In addition to the Student Poster Presentations which will help introduce graduate and undergraduate researchers to the professionals attending our conference, Cal Poly Pomona Professor Dan Manson and lecturer Anna Carlin will speak about developing a more in-depth training program for the next generation of cyber warriors.
“We’re talking about what we’ve learned from five years of work,” says Carlin. In the beginning, few other schools were involved with digital forensics education; training was available primarily from vendors, and Manson and Carlin had not yet been introduced to HTCIA. “We felt like we were alone in what we wanted to do,” says Carlin.
As they continued to develop more classes, they also became more active in professional associations, including HTCIA. That gave them insights into what employers were looking for, and the skills students would need to meet the demand.
Workforce development through competition
“More companies want people who can secure and defend their networks,” says Carlin. “But you can’t just fill a position; you want to match students as best you can with the company so that they end up staying there for years.”
To get a true sense of students’ capabilities, Carlin and Manson encouraged them to start student clubs, including HTCIA’s first student charter: FAST (Forensic and Security Technology). They also helped to involve their students in the Western Regional Collegiate Cyber Defense Competition, a concept that they’re now working on expanding.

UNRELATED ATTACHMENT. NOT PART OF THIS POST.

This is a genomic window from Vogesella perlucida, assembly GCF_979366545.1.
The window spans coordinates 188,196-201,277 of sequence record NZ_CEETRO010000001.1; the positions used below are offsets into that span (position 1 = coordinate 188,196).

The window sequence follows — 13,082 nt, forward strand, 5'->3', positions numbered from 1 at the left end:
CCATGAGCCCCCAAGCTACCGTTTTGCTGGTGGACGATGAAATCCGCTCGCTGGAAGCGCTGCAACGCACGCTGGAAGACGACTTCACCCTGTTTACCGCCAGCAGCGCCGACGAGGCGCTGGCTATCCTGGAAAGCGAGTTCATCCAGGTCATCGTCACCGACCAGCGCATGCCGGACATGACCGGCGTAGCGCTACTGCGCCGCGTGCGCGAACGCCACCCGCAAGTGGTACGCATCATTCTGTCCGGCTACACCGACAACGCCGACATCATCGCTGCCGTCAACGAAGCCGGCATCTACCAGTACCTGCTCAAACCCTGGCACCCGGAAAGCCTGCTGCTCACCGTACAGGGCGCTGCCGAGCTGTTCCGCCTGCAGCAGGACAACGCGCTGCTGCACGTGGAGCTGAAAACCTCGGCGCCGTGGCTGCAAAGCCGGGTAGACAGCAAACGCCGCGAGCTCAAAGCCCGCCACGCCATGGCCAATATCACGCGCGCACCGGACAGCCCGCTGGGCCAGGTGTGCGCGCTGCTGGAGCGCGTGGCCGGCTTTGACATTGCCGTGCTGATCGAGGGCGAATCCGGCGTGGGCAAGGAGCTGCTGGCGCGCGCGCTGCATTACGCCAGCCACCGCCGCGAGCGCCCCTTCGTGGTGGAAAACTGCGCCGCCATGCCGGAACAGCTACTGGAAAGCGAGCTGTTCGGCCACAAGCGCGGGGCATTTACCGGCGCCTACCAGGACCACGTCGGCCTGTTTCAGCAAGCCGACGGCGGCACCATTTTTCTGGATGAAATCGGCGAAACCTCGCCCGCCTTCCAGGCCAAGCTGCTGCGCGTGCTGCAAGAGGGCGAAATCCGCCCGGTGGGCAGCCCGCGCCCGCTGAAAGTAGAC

“We want to create a National Cyber League, which will be like the way professional sports are set up – going from a preseason to rounds of events between competing teams,” says Carlin. “The only way to get better at skills like the kind security requires, is to practice. So this is workforce development more than an academic exercise.”
The role of professional associations
Associations’ involvement in competitive activities is important. But they also serve a crucial role on their own: allowing students to develop networking skills. “Our HTCIA student charter has access to chapter meetings, and they’re not shy about inviting people they want to hear,” says Carlin.
Student-focused meetings might include a Career Night, on which four to five senior professionals gather on a panel to answer questions about what they do and what they look for – as well as challenges they faced along the way, and what they would’ve wanted to know when they were starting out.
At these kinds of events, Carlin says she makes the students split up and sit at tables with the pros, where they must collect at least one business card along with two unique things they learned about that person.
In fact, at one meeting, an employee from one of the Big 4 consulting firms liked the student so much that even though the student’s GPA didn’t meet their requirements, they asked for a resume.
The associations’ full-time professional members like the students’ enthusiasm, and they enjoy taking the time to help students out. The more involved students are, in turn – such as volunteering at association events – the more they transition from students to business professionals.
“We’re not a big school, so we have to work a little harder to get our students noticed by the best employers,” says Carlin. But that hard work has paid off, and she and Manson are glad to share their experiences with others who want more for their students as well.
Image: West Point Public Affairs via Flickr